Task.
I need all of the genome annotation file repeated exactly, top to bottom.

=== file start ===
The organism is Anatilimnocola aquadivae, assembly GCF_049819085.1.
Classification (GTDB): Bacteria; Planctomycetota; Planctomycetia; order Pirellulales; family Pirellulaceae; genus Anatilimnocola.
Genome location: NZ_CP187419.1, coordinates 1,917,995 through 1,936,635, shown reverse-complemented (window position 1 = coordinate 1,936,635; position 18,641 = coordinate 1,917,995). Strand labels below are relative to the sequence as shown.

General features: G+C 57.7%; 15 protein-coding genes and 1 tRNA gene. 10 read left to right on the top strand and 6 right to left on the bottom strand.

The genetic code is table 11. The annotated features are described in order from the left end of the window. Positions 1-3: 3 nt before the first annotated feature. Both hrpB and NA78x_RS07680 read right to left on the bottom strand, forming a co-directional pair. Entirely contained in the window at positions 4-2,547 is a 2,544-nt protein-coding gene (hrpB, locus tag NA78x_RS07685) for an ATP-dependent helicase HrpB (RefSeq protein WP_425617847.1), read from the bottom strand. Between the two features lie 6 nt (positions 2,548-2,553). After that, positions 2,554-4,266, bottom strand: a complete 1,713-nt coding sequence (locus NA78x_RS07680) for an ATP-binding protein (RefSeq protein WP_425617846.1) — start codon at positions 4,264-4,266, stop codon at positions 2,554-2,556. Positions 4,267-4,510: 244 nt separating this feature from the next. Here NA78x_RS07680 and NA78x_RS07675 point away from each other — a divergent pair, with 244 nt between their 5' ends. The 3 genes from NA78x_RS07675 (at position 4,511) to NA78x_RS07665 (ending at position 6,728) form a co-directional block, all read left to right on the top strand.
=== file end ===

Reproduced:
The organism is Anatilimnocola aquadivae, assembly GCF_049819085.1.
Classification (GTDB): Bacteria; Planctomycetota; Planctomycetia; order Pirellulales; family Pirellulaceae; genus Anatilimnocola.
Genome location: NZ_CP187419.1, coordinates 1,917,995 through 1,936,635, shown reverse-complemented (window position 1 = coordinate 1,936,635; position 18,641 = coordinate 1,917,995). Strand labels below are relative to the sequence as shown.

General features: G+C 57.7%; 15 protein-coding genes and 1 tRNA gene. 10 read left to right on the top strand and 6 right to left on the bottom strand.

The genetic code is table 11. The annotated features are described in order from the left end of the window. Positions 1-3: 3 nt before the first annotated feature. Both hrpB and NA78x_RS07680 read right to left on the bottom strand, forming a co-directional pair. Entirely contained in the window at positions 4-2,547 is a 2,544-nt protein-coding gene (hrpB, locus tag NA78x_RS07685) for an ATP-dependent helicase HrpB (RefSeq protein WP_425617847.1), read from the bottom strand. Between the two features lie 6 nt (positions 2,548-2,553). After that, positions 2,554-4,266, bottom strand: a complete 1,713-nt coding sequence (locus NA78x_RS07680) for an ATP-binding protein (RefSeq protein WP_425617846.1) — start codon at positions 4,264-4,266, stop codon at positions 2,554-2,556. Positions 4,267-4,510: 244 nt separating this feature from the next. Here NA78x_RS07680 and NA78x_RS07675 point away from each other — a divergent pair, with 244 nt between their 5' ends. The 3 genes from NA78x_RS07675 (at position 4,511) to NA78x_RS07665 (ending at position 6,728) form a co-directional block, all read left to right on the top strand.